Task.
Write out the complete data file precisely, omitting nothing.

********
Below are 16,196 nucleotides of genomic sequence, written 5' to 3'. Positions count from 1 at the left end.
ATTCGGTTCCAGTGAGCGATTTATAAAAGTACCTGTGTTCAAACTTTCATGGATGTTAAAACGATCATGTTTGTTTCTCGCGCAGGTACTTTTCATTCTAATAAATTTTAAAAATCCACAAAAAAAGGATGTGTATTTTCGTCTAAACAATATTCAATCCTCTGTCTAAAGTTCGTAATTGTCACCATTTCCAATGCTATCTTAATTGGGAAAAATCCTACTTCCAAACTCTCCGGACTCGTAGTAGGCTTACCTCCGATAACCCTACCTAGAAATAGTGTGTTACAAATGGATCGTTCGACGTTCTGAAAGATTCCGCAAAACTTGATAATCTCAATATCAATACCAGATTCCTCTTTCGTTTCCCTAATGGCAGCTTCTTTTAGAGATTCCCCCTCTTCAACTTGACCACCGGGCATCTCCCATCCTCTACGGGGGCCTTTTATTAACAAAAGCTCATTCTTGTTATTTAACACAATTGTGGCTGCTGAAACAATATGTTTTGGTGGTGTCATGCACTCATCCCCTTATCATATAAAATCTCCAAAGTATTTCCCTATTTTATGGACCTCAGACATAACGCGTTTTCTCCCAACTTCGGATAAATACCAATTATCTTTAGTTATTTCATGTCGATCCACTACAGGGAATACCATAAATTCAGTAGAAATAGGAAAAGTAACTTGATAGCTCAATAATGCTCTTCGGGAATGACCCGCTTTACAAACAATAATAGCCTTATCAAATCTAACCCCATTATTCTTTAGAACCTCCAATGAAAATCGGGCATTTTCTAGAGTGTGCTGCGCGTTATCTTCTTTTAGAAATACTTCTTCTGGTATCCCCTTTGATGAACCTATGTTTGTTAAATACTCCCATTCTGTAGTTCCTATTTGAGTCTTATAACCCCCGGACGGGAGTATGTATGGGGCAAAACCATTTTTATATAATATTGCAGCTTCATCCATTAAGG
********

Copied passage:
Below are 16,196 nucleotides of genomic sequence, written 5' to 3'. Positions count from 1 at the left end.
ATTCGGTTCCAGTGAGCGATTTATAAAAGTACCTGTGTTCAAACTTTCATGGATGTTAAAACGATCATGTTTGTTTCTCGCGCAGGTACTTTTCATTCTAATAAATTTTAAAAATCCACAAAAAAAGGATGTGTATTTTCGTCTAAACAATATTCAATCCTCTGTCTAAAGTTCGTAATTGTCACCATTTCCAATGCTATCTTAATTGGGAAAAATCCTACTTCCAAACTCTCCGGACTCGTAGTAGGCTTACCTCCGATAACCCTACCTAGAAATAGTGTGTTACAAATGGATCGTTCGACGTTCTGAAAGATTCCGCAAAACTTGATAATCTCAATATCAATACCAGATTCCTCTTTCGTTTCCCTAATGGCAGCTTCTTTTAGAGATTCCCCCTCTTCAACTTGACCACCGGGCATCTCCCATCCTCTACGGGGGCCTTTTATTAACAAAAGCTCATTCTTGTTATTTAACACAATTGTGGCTGCTGAAACAATATGTTTTGGTGGTGTCATGCACTCATCCCCTTATCATATAAAATCTCCAAAGTATTTCCCTATTTTATGGACCTCAGACATAACGCGTTTTCTCCCAACTTCGGATAAATACCAATTATCTTTAGTTATTTCATGTCGATCCACTACAGGGAATACCATAAATTCAGTAGAAATAGGAAAAGTAACTTGATAGCTCAATAATGCTCTTCGGGAATGACCCGCTTTACAAACAATAATAGCCTTATCAAATCTAACCCCATTATTCTTTAGAACCTCCAATGAAAATCGGGCATTTTCTAGAGTGTGCTGCGCGTTATCTTCTTTTAGAAATACTTCTTCTGGTATCCCCTTTGATGAACCTATGTTTGTTAAATACTCCCATTCTGTAGTTCCTATTTGAGTCTTATAACCCCCGGACGGGAGTATGTATGGGGCAAAACCATTTTTATATAATATTGCAGCTTCATCCATTAAGG